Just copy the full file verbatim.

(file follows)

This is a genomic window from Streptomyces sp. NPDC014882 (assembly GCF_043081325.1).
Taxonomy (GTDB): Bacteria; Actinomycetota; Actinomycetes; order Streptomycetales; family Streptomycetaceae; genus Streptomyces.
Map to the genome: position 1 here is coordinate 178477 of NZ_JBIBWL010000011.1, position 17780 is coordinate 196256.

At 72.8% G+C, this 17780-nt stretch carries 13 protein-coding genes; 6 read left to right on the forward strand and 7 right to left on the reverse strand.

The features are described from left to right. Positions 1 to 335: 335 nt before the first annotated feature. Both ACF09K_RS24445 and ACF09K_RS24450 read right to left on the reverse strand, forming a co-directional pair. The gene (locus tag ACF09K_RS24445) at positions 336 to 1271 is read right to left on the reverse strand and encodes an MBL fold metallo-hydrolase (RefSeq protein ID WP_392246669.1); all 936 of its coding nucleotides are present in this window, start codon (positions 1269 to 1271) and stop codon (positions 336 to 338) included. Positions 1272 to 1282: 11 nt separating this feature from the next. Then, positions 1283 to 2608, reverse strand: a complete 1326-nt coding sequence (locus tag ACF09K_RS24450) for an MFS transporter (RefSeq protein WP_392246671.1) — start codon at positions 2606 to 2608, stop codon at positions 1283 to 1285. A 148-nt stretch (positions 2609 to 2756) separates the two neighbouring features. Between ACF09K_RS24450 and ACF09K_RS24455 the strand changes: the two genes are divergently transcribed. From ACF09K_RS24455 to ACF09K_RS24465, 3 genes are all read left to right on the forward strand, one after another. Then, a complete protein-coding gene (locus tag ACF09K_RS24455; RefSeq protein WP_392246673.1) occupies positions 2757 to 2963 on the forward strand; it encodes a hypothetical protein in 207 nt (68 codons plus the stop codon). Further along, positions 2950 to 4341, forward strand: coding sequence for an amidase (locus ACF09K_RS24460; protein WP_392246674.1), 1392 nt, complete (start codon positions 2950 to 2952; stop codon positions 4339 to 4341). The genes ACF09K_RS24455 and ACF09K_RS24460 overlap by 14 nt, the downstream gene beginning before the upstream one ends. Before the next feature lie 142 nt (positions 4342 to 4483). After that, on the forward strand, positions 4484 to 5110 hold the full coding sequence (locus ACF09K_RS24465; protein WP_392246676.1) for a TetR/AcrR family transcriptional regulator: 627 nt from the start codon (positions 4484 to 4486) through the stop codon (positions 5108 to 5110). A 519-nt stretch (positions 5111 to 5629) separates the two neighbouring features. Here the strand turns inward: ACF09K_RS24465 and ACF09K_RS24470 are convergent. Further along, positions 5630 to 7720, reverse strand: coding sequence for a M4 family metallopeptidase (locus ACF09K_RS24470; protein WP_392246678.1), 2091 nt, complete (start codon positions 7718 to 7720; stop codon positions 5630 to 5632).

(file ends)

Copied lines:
This is a genomic window from Streptomyces sp. NPDC014882 (assembly GCF_043081325.1).
Taxonomy (GTDB): Bacteria; Actinomycetota; Actinomycetes; order Streptomycetales; family Streptomycetaceae; genus Streptomyces.
Map to the genome: position 1 here is coordinate 178477 of NZ_JBIBWL010000011.1, position 17780 is coordinate 196256.

At 72.8% G+C, this 17780-nt stretch carries 13 protein-coding genes; 6 read left to right on the forward strand and 7 right to left on the reverse strand.

The features are described from left to right. Positions 1 to 335: 335 nt before the first annotated feature. Both ACF09K_RS24445 and ACF09K_RS24450 read right to left on the reverse strand, forming a co-directional pair. The gene (locus tag ACF09K_RS24445) at positions 336 to 1271 is read right to left on the reverse strand and encodes an MBL fold metallo-hydrolase (RefSeq protein ID WP_392246669.1); all 936 of its coding nucleotides are present in this window, start codon (positions 1269 to 1271) and stop codon (positions 336 to 338) included. Positions 1272 to 1282: 11 nt separating this feature from the next. Then, positions 1283 to 2608, reverse strand: a complete 1326-nt coding sequence (locus tag ACF09K_RS24450) for an MFS transporter (RefSeq protein WP_392246671.1) — start codon at positions 2606 to 2608, stop codon at positions 1283 to 1285. A 148-nt stretch (positions 2609 to 2756) separates the two neighbouring features. Between ACF09K_RS24450 and ACF09K_RS24455 the strand changes: the two genes are divergently transcribed. From ACF09K_RS24455 to ACF09K_RS24465, 3 genes are all read left to right on the forward strand, one after another. Then, a complete protein-coding gene (locus tag ACF09K_RS24455; RefSeq protein WP_392246673.1) occupies positions 2757 to 2963 on the forward strand; it encodes a hypothetical protein in 207 nt (68 codons plus the stop codon). Further along, positions 2950 to 4341, forward strand: coding sequence for an amidase (locus ACF09K_RS24460; protein WP_392246674.1), 1392 nt, complete (start codon positions 2950 to 2952; stop codon positions 4339 to 4341). The genes ACF09K_RS24455 and ACF09K_RS24460 overlap by 14 nt, the downstream gene beginning before the upstream one ends. Before the next feature lie 142 nt (positions 4342 to 4483). After that, on the forward strand, positions 4484 to 5110 hold the full coding sequence (locus ACF09K_RS24465; protein WP_392246676.1) for a TetR/AcrR family transcriptional regulator: 627 nt from the start codon (positions 4484 to 4486) through the stop codon (positions 5108 to 5110). A 519-nt stretch (positions 5111 to 5629) separates the two neighbouring features. Here the strand turns inward: ACF09K_RS24465 and ACF09K_RS24470 are convergent. Further along, positions 5630 to 7720, reverse strand: coding sequence for a M4 family metallopeptidase (locus ACF09K_RS24470; protein WP_392246678.1), 2091 nt, complete (start codon positions 7718 to 7720; stop codon positions 5630 to 5632).